Tumor microenvironment-dependent 18F-FDG, 18F- Fluorothymidine, and 18F-misonidazole uptake: A pilot study in mouse models of human non-small cell lung cancer

Tao Huang, A. Cahid Civelek, Junling Li, Huijie Jiang, Chin K. Ng, Gregory C. Postel, Baozhong Shen, Xiao Feng Li

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18F-FDG, 18F-fluorothymidine, and 18F-misonidazole PET scans have emerged as important clinical tools in the management of cancer; however, none of them have demonstrated conclusive superiority. The aim of this study was to compare the intratumoral accumulation of 18F-FDG, 18F-fluorothymidine, and 18F- misonidazole and relate this to specific components of the tumor microenvironment in mouse models of human non-small cell lung cancer (NSCLC). Methods: We used NSCLC A549 and HTB177 cells to generate subcutaneous and peritoneal xenografts in nude mice. Animals were coinjected with a PET radiotracer, pimonidazole (hypoxia marker), and bromodeoxyuridine (proliferation marker) intravenously 1 h before animal euthanasia. Tumor perfusion was assessed by Hoechst 33342 injection, given 1 min before sacrifice. The intratumoral distribution of PET radiotracers was visualized by digital autoradiography and related to microscopic visualization of proliferation, hypoxia, perfusion, stroma, and necrosis. Results: NSCLC xenografts had complex structures with intermingled regions of viable cancer cells, stroma, and necrosis. Cancer cells were either well oxygenated (staining negatively for pimonidazole) and highly proliferative (staining positively for bromodeoxyuridine) or hypoxic (pimonidazole-positive) and noncycling (little bromodeoxyuridine). Hypoxic cancer cells with a low proliferation rate had high 18F-FDG and 18F-misonidazole uptake but low 18F-fluorothymidine accumulation. Well-oxygenated cancer cells with a high proliferation rate accumulated a high level of 18F- fluorothymidine but low 18F-FDG and 18F-misonidazole. Tumor stroma and necrotic zoneswere always associatedwith low 18F-FDG, 18F-misonidazole, and 18F-fluorothymidine activity. Conclusion: In NSCLC A549 and HTB177 subcutaneously or intraperitoneally growing xenografts, 18F-fluorothymidine accumulates in well-oxygenated and proliferative cancer cells, whereas 18F-misonidazole and 18F-FDG accumulate mostly in poorly proliferative and hypoxic cancer cells. 18F-FDG and 18F-misonidazole display similar intratumoral distribution patterns, and both mutually exclude 18F-fluorothymidine.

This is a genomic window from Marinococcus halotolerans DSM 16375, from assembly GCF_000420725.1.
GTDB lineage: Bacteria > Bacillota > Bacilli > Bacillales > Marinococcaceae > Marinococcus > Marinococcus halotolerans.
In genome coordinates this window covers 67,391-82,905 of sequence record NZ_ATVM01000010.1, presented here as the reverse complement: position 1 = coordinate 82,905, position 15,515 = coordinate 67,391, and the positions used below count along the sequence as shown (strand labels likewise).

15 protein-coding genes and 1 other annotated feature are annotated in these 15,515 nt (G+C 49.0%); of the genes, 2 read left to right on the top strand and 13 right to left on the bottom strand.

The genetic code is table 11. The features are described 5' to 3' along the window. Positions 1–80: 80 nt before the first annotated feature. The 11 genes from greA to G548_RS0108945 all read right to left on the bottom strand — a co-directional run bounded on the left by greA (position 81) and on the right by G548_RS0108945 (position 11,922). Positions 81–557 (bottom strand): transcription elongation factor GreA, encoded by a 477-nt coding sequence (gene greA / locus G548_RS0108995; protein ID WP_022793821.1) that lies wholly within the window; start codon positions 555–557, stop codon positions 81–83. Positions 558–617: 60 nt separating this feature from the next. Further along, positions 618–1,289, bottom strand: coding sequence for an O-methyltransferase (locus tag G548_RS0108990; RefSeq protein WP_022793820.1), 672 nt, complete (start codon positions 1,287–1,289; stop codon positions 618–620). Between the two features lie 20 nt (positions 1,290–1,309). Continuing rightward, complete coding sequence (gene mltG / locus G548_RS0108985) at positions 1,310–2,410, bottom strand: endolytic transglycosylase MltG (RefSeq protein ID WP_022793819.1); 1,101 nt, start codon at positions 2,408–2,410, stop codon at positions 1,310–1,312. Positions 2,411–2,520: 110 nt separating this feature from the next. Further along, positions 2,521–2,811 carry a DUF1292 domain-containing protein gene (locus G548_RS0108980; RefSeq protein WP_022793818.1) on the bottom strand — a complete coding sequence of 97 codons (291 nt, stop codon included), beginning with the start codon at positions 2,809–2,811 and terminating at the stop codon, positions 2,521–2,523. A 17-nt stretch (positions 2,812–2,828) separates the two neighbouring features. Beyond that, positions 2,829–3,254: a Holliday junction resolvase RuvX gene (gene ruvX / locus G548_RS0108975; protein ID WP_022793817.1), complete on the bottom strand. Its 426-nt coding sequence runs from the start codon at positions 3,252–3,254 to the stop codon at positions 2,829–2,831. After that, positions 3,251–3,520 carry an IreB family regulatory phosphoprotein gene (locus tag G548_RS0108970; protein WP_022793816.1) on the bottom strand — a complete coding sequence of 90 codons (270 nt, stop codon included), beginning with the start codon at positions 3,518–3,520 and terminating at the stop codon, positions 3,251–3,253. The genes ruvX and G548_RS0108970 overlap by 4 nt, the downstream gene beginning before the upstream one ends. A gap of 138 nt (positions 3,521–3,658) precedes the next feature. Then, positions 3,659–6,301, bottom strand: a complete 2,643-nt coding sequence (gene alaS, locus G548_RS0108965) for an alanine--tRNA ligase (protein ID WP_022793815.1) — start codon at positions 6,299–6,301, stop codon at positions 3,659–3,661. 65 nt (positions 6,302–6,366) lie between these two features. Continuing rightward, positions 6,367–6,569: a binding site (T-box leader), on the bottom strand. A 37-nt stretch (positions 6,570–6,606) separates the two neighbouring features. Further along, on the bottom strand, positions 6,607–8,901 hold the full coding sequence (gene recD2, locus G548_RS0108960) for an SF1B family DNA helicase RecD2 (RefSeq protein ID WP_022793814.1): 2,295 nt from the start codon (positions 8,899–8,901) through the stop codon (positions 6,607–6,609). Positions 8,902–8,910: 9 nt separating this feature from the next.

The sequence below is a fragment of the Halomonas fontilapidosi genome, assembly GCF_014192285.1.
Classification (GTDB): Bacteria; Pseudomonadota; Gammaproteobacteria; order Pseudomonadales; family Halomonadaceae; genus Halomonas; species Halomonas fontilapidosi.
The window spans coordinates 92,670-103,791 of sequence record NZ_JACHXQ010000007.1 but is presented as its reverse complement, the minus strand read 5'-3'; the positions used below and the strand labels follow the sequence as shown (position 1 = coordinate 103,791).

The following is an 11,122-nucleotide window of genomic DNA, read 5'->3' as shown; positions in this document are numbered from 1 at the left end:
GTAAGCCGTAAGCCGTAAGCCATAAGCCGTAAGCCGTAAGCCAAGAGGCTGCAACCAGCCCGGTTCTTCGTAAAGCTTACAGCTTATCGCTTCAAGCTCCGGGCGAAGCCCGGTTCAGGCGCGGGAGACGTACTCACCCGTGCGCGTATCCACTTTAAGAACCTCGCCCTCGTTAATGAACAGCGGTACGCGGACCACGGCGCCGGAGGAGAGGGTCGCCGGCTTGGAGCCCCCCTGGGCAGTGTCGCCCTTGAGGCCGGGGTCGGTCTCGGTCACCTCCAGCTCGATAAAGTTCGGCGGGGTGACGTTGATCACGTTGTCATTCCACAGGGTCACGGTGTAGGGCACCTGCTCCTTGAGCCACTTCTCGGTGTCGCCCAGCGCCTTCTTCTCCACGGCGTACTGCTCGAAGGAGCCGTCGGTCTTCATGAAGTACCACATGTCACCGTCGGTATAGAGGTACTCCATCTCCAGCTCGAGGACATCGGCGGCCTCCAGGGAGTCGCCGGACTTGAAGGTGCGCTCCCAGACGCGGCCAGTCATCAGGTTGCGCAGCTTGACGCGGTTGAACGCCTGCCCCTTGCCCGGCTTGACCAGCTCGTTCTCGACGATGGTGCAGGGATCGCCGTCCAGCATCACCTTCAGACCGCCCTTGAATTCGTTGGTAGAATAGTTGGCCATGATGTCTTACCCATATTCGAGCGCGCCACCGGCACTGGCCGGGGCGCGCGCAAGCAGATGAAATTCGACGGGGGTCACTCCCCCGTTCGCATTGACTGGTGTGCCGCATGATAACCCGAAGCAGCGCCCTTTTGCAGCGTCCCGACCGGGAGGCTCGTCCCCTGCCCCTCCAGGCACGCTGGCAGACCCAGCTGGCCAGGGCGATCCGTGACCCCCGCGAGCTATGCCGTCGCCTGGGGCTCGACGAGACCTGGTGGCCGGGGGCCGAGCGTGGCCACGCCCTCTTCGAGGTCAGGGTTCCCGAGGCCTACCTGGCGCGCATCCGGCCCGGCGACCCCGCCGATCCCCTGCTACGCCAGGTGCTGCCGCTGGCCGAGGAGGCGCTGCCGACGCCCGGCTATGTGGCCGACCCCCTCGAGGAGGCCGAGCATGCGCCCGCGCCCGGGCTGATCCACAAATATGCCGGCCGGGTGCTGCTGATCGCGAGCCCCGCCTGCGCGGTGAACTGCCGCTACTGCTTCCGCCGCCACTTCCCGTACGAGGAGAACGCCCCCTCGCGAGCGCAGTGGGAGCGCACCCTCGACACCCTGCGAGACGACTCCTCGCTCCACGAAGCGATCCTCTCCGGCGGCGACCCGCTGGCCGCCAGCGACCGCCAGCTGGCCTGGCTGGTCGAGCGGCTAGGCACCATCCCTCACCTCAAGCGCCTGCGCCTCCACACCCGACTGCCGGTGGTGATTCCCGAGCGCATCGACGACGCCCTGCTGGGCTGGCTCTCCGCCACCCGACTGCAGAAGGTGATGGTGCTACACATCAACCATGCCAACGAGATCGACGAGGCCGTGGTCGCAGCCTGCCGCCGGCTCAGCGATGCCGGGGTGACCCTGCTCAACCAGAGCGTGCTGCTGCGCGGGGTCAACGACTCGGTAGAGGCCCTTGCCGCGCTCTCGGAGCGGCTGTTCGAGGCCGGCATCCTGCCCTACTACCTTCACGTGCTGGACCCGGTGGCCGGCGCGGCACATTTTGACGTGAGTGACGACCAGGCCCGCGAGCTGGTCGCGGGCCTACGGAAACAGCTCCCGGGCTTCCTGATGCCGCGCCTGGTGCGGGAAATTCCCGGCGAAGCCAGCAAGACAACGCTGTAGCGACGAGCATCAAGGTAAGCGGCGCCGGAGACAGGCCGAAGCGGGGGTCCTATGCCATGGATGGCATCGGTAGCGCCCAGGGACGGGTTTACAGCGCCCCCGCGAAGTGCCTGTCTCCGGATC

Original languageEnglish (US)
Pages (from-to)1262-1268
Number of pages7
JournalJournal of Nuclear Medicine
Issue number8
StatePublished - Aug 1 2012


  • F- misonidazole
  • F-FDG
  • F-fluorothymidine
  • Hypoxia
  • Proliferation

ASJC Scopus subject areas

  • Radiology Nuclear Medicine and imaging


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